Shanghai is a dynamic city, doing business at top speed and enjoying everything the new China has built.
There is more construction in Shanghai right now than in Manhattan, despite the fact that this Chinese business capital is much older. Hordes of cranes swing girders over the head of the population below all day. Given that the population is approaching 20 million, that’s a lot of girders. But there’s much more for tourists to do than watching buildings being built.
At one time Shanghai was the center of China’s opium trade. But the days of thieves and prostitutes are long gone. Shanghai, called the ‘City on the Sea’ has evolved. It now boasts the country’s stock market and is one of the world’s major financial centers.
If offers one of the world’s largest hotels, excellent dining and incomparable shopping. High-priced boutiques offer goods even a Parisian would not turn a nose up at. Givenchy, Lagerfeld and many more have stores here.
The Bund (Wai Tan) is a very popular sight in Shanghai. The name may sound German, but the area has a very international flavor. There are neo-classical buildings and a waterfront promenade full of busy locals and happy visitors.
Tourists rub shoulders with the street vendors in front of the Nisshin Kisen Kaisha Shipping building, built in 1925. The 7th floor restaurant is a local favorite. Others favor the roof terrace restaurant at the 1916 Union Assurance building. You can enjoy a breathtaking view of Pudong, where much of the major activity takes place.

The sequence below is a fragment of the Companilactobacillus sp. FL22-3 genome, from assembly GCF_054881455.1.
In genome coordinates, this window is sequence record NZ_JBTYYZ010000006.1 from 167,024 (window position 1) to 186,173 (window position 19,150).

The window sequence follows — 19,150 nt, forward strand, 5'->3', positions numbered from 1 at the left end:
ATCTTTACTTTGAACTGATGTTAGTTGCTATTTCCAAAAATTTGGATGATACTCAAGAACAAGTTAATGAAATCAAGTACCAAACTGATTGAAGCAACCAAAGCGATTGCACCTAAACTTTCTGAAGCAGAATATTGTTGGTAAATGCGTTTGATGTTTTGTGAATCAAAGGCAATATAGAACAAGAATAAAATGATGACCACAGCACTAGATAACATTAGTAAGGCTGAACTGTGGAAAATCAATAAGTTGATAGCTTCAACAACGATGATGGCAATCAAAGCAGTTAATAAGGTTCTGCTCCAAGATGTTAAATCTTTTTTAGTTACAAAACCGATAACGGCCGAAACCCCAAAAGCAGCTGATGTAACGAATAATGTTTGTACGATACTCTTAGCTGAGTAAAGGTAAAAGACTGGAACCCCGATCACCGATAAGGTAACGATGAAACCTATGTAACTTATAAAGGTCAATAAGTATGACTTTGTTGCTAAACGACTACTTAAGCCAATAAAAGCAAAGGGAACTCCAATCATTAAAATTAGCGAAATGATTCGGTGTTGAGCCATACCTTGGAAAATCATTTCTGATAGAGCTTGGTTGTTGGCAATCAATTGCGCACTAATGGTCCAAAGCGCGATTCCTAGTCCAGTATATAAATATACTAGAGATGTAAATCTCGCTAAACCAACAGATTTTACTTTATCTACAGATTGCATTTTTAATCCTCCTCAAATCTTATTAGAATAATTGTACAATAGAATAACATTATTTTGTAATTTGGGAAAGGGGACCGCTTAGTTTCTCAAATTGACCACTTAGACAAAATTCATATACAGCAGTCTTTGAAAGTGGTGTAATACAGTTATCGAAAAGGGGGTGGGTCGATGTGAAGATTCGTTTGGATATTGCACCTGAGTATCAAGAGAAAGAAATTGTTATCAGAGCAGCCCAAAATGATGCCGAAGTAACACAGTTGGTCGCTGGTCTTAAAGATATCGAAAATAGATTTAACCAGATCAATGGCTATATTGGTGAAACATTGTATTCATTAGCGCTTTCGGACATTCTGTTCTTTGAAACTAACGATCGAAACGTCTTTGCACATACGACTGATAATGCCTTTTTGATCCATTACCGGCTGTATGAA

Xintiandi is another of Shanghai’s many refurbished areas. It now offers upscale clubs and restaurants, but it still retains the aura of its 19th century architecture. You’ll be treated like visiting royalty.
The Yu Yuan Gardens have been receiving visitors for four centuries. And they remain one of the city’s most popular tourist attractions. There are five acres of botanical treasures on display.
After a few hours spent viewing some of China’s ancient history, tourists may want to see a modern example of Shanghai’s creativity: The Oriental Pearl Tower (Dong Fang Ming Zhu). Visitors get a spectacular view of the city from the top of one of the world’s tallest broadcasting towers. It’s open day and night and the view is worth seeing both times.
The Shanghai Museum is one of the city’s more recent additions. Built in 1996, it offers 11 modern galleries full of both contemporary and ancient objects. There are bronzes, ceramics, jade and furniture from the Ming dynasty. The sculpture collection is particularly impressive.
Shanghai sits alongside the Yangtze River and there are tours down that mammoth waterway that offer one of the best views of the city. You’ll be competing for river space with lots of other boats, though. Shanghai is one of the busiest cargo ports in the world.
There are many other sights available not far from the dock. Ten Thousand-Flower Pavilion, the Grand Rockery and the Hall of Jade Magnificence are all well attended. Each is a great spot to take a break from all the activity.